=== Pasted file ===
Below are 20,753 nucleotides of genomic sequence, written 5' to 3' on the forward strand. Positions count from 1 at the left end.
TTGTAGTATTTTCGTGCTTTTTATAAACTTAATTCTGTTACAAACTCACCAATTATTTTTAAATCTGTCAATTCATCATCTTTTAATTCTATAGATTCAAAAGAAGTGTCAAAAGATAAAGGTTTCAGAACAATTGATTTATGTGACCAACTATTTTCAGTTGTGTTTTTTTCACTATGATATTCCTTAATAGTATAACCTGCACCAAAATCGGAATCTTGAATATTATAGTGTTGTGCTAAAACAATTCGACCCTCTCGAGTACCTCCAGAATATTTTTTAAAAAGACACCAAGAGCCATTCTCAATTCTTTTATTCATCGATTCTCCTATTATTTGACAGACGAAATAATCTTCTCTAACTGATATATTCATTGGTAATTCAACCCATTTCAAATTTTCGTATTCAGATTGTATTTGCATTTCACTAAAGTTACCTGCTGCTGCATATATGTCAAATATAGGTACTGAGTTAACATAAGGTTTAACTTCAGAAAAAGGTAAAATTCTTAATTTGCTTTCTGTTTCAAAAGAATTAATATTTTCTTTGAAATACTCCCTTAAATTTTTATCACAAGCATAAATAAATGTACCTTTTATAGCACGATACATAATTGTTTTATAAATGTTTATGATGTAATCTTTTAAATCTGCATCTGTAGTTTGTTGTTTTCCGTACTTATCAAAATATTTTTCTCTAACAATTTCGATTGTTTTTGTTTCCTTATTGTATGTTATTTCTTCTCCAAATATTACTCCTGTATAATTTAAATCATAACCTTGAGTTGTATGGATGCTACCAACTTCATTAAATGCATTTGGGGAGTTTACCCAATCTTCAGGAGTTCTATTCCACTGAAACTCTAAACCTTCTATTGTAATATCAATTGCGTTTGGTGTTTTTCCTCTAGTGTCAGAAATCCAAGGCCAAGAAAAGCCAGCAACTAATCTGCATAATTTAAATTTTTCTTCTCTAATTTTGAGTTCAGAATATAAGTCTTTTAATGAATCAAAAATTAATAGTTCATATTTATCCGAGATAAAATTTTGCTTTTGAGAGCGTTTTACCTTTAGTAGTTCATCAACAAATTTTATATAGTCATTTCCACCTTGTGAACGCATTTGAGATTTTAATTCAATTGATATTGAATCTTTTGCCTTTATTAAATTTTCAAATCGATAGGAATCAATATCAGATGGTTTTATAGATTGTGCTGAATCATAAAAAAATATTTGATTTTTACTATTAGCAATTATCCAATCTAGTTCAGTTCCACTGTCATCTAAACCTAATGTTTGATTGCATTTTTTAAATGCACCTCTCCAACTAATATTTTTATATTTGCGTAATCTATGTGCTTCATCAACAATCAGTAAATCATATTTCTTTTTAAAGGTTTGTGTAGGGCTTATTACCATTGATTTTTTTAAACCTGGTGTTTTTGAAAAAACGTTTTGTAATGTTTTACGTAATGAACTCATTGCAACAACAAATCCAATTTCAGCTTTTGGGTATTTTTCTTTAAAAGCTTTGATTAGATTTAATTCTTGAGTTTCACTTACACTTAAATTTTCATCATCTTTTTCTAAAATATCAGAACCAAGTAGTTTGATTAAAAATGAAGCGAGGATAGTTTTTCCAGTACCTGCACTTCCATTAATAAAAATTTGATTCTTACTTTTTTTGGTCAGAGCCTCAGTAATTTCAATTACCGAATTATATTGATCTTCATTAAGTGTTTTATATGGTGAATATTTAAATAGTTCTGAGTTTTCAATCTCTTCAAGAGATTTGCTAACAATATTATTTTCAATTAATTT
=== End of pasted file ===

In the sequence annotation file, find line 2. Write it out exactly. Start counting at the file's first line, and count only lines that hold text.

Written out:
TTGTAGTATTTTCGTGCTTTTTATAAACTTAATTCTGTTACAAACTCACCAATTATTTTTAAATCTGTCAATTCATCATCTTTTAATTCTATAGATTCAAAAGAAGTGTCAAAAGATAAAGGTTTCAGAACAATTGATTTATGTGACCAACTATTTTCAGTTGTGTTTTTTTCACTATGATATTCCTTAATAGTATAACCTGCACCAAAATCGGAATCTTGAATATTATAGTGTTGTGCTAAAACAATTCGACCCTCTCGAGTACCTCCAGAATATTTTTTAAAAAGACACCAAGAGCCATTCTCAATTCTTTTATTCATCGATTCTCCTATTATTTGACAGACGAAATAATCTTCTCTAACTGATATATTCATTGGTAATTCAACCCATTTCAAATTTTCGTATTCAGATTGTATTTGCATTTCACTAAAGTTACCTGCTGCTGCATATATGTCAAATATAGGTACTGAGTTAACATAAGGTTTAACTTCAGAAAAAGGTAAAATTCTTAATTTGCTTTCTGTTTCAAAAGAATTAATATTTTCTTTGAAATACTCCCTTAAATTTTTATCACAAGCATAAATAAATGTACCTTTTATAGCACGATACATAATTGTTTTATAAATGTTTATGATGTAATCTTTTAAATCTGCATCTGTAGTTTGTTGTTTTCCGTACTTATCAAAATATTTTTCTCTAACAATTTCGATTGTTTTTGTTTCCTTATTGTATGTTATTTCTTCTCCAAATATTACTCCTGTATAATTTAAATCATAACCTTGAGTTGTATGGATGCTACCAACTTCATTAAATGCATTTGGGGAGTTTACCCAATCTTCAGGAGTTCTATTCCACTGAAACTCTAAACCTTCTATTGTAATATCAATTGCGTTTGGTGTTTTTCCTCTAGTGTCAGAAATCCAAGGCCAAGAAAAGCCAGCAACTAATCTGCATAATTTAAATTTTTCTTCTCTAATTTTGAGTTCAGAATATAAGTCTTTTAATGAATCAAAAATTAATAGTTCATATTTATCCGAGATAAAATTTTGCTTTTGAGAGCGTTTTACCTTTAGTAGTTCATCAACAAATTTTATATAGTCATTTCCACCTTGTGAACGCATTTGAGATTTTAATTCAATTGATATTGAATCTTTTGCCTTTATTAAATTTTCAAATCGATAGGAATCAATATCAGATGGTTTTATAGATTGTGCTGAATCATAAAAAAATATTTGATTTTTACTATTAGCAATTATCCAATCTAGTTCAGTTCCACTGTCATCTAAACCTAATGTTTGATTGCATTTTTTAAATGCACCTCTCCAACTAATATTTTTATATTTGCGTAATCTATGTGCTTCATCAACAATCAGTAAATCATATTTCTTTTTAAAGGTTTGTGTAGGGCTTATTACCATTGATTTTTTTAAACCTGGTGTTTTTGAAAAAACGTTTTGTAATGTTTTACGTAATGAACTCATTGCAACAACAAATCCAATTTCAGCTTTTGGGTATTTTTCTTTAAAAGCTTTGATTAGATTTAATTCTTGAGTTTCACTTACACTTAAATTTTCATCATCTTTTTCTAAAATATCAGAACCAAGTAGTTTGATTAAAAATGAAGCGAGGATAGTTTTTCCAGTACCTGCACTTCCATTAATAAAAATTTGATTCTTACTTTTTTTGGTCAGAGCCTCAGTAATTTCAATTACCGAATTATATTGATCTTCATTAAGTGTTTTATATGGTGAATATTTAAATAGTTCTGAGTTTTCAATCTCTTCAAGAGATTTGCTAACAATATTATTTTCAATTAATTT